Grok Photography

Photos and words by Petter Senften

Copyright Is Dead

More than a year since I wrote something here, but today I’m here to talk about copyright and why it’s useless for modern photographers.

I see a lot of professional as well as amateur photographers who slap a Copyright-symbol on their photos as if it’s some kind of magic protection from evil. The sad truth is that the concept of Copyright itself is somewhere beteen pointless and evil. Don’t believe the nonsense, copyright is no longer relevant in this digital future.

Copyright had relevance 30 years ago, before the widespread digital distribution rolled in. Every time I see a photographer with a website, where all the photos are thumbnail-size and if they’re somewhat decent resolution are covered in various bullshit copyright-protection watermarks and/or various hacks to try to prevent downloading of the photos, I sigh and move along. That photographer is obviously stuck in the past and is a dinosaur.

The web is about sharing. You literally cannot put something on the web without it being shared. Either in the traditional sense of sharing (i.e. distributed) but also shared in the sense that people see it and share the experience, the thoughts, your art. It could also be shared in such a technical sense that it’s shared into the cache of the visitors webbrowser. Sharing is part of the internet. You can’t show something and try to cordon it off as if it was some kind of goddamn museum.

My philosophy is to live in the present, and the future. I appreciate sharing. I refuse to fall for the temptation of slapping watermarks, copyright and various other crap on my photos. If you want to share my photos, PLEASE DO! The only thing I ask is that you don’t pass them off as your own, and if possible link back to my website. But since I cannot control this I have made the choice to not be bothered. I can’t stop people if they choose to do this, but I ask kindly that you don’t because it’s just rude.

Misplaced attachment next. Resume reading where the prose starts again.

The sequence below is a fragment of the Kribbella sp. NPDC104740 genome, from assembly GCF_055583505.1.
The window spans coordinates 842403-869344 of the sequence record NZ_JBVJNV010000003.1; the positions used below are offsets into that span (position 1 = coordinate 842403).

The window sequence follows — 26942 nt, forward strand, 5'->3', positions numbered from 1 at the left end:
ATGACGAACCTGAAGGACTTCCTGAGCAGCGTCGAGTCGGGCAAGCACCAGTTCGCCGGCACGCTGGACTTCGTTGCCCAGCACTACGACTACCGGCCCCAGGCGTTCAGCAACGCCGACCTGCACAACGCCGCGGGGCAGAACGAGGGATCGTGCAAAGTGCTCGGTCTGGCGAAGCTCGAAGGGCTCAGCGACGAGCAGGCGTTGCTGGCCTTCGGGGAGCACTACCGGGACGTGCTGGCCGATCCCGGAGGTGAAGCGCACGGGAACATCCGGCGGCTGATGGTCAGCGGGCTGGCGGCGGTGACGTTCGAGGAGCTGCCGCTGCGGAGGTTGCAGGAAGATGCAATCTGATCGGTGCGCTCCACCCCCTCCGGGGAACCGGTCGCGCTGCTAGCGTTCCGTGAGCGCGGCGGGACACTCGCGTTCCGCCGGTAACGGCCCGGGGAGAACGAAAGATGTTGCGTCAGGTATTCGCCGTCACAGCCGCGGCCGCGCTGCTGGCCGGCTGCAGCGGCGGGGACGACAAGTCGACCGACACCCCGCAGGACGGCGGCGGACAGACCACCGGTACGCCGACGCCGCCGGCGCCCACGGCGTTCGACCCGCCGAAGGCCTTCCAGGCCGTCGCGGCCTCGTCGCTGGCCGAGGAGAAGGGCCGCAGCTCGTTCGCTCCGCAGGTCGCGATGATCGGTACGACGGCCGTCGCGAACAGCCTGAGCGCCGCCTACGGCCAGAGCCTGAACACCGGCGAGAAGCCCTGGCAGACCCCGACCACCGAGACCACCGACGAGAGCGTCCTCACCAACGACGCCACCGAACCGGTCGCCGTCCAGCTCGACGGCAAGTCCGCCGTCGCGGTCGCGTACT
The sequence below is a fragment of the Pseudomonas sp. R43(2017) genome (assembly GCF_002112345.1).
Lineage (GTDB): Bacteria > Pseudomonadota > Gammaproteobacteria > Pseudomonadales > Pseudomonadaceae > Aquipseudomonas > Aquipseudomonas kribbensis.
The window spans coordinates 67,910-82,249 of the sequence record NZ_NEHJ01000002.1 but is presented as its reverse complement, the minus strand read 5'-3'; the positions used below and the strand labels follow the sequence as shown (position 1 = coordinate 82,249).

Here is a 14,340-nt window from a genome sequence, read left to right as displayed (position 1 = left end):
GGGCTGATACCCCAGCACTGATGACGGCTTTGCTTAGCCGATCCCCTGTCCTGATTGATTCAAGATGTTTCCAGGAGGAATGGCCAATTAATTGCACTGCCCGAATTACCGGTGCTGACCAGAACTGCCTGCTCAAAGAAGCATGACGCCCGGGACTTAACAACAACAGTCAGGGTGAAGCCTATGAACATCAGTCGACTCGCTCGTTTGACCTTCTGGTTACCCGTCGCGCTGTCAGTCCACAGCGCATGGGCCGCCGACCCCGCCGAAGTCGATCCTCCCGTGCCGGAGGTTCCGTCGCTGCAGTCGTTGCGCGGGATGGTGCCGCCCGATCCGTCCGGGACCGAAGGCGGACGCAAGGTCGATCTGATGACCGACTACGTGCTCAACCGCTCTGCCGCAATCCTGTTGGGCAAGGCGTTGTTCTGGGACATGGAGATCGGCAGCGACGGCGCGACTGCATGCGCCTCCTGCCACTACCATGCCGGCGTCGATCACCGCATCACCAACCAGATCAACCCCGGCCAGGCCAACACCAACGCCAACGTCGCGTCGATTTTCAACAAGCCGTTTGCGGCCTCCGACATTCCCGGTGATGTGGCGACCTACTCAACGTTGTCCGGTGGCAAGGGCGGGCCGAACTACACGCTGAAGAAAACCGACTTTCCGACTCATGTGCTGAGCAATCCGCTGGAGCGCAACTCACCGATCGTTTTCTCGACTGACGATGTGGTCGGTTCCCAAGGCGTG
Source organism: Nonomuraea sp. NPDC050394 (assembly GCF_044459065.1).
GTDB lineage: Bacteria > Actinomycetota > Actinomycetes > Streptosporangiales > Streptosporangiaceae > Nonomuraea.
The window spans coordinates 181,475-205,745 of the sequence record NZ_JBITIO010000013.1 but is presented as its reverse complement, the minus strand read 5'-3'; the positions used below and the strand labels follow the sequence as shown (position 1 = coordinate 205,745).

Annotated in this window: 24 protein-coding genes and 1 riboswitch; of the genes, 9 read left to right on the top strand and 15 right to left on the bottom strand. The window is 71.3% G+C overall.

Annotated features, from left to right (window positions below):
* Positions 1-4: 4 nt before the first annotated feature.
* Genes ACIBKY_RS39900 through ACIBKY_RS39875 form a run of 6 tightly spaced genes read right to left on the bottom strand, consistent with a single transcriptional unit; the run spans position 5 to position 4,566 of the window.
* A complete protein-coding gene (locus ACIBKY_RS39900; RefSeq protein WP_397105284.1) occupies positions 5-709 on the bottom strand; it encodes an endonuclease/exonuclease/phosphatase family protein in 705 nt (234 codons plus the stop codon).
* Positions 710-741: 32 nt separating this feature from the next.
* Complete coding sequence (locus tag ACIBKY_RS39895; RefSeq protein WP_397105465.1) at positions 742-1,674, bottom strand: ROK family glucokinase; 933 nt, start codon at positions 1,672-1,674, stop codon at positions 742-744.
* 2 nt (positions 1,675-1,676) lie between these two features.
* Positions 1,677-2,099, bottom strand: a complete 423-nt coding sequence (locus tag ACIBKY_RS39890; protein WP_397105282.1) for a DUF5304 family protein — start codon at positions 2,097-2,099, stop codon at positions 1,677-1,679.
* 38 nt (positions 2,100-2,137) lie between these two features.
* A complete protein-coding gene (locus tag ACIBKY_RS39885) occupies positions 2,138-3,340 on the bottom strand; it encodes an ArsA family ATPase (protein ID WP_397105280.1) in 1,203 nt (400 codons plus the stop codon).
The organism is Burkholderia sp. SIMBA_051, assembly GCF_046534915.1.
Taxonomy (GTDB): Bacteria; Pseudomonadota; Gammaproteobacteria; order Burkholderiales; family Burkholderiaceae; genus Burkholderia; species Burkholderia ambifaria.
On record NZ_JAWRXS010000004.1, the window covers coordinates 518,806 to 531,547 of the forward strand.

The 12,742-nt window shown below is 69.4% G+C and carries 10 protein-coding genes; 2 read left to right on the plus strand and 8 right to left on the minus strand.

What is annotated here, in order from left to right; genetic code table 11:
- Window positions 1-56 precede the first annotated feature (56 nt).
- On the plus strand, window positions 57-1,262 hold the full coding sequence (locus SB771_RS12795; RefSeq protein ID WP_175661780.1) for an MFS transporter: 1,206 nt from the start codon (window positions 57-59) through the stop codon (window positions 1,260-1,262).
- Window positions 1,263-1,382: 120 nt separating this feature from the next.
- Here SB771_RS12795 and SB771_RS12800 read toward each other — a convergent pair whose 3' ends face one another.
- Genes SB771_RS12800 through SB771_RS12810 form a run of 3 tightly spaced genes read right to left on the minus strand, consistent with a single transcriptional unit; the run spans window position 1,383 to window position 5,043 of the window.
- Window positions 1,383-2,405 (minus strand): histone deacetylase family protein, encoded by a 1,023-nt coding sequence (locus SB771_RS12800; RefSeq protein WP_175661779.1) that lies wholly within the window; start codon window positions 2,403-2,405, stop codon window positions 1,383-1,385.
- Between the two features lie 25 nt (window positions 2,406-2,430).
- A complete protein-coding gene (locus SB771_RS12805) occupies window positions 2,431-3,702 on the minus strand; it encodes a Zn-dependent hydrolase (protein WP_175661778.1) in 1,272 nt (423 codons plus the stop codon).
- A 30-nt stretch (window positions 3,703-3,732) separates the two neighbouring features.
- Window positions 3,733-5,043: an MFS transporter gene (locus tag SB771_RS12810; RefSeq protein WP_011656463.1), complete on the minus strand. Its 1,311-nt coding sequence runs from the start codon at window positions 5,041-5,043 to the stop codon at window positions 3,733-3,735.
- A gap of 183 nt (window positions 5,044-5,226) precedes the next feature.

Therefore I refuse to acknowledge the concept of copyright and instead choose to license my photos and creations with a much more relevant type of license. It’s called Creative Commons and I’ve chosen the CC-BY-ND 3.0 license. You can read more about it at the page tht link leads to, but in short it means you are free to distribute my work in any way, shape or form as long as you don’t change it. Those are the provisions of the license. Also, I’m not difficult as such, if you want to do something with one of my photos feel free to ask – I’m generally very generous and not the difficult kind.

The only restricition I place is that if this is for widespread commercial use, you need to contact me for my permission. Non-commercial use? Go nuts, have fun as long as you credit me. Use it for your wallpaper, your magazine, whatever.

Photographers need to let go of this silly fear of “stealing” on the web. The minority of assholes who download someones photos exist and are a pain, but 99% of websurfers are cool and just want to enjoy your art. License your stuff under a CC-license, move away from the stupid “copyright” and instead enjoy the freedom. Because that’s what most artists, musicians and creators want – to have their work enjoyed and admired, not locked up behind bars and worry about trivial problems.

The one driving force behind my photography is that I enjoy it and that others enjoy it. Everything else is a bonus.

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  1. Mind 2013/06/24

    Well said!

  2. Richard 2013/08/17

    Uhmm… you’re mixing things up. Copyright is the law that says you own your own work and can decide how you want it to be used, the license is the tool you use to say what others can do with your copyrighted work.

    In Sweden, there’s no way for you to throw away your copyright, you have it automatically as soon as you’ve created your picture. In the USA, the only way to put your work outside of the framework of copyright is to make it public domain, in which case you forfeit any right to tell anybody what to or what not to do with your work (a license on public domain work is simply ridiculous).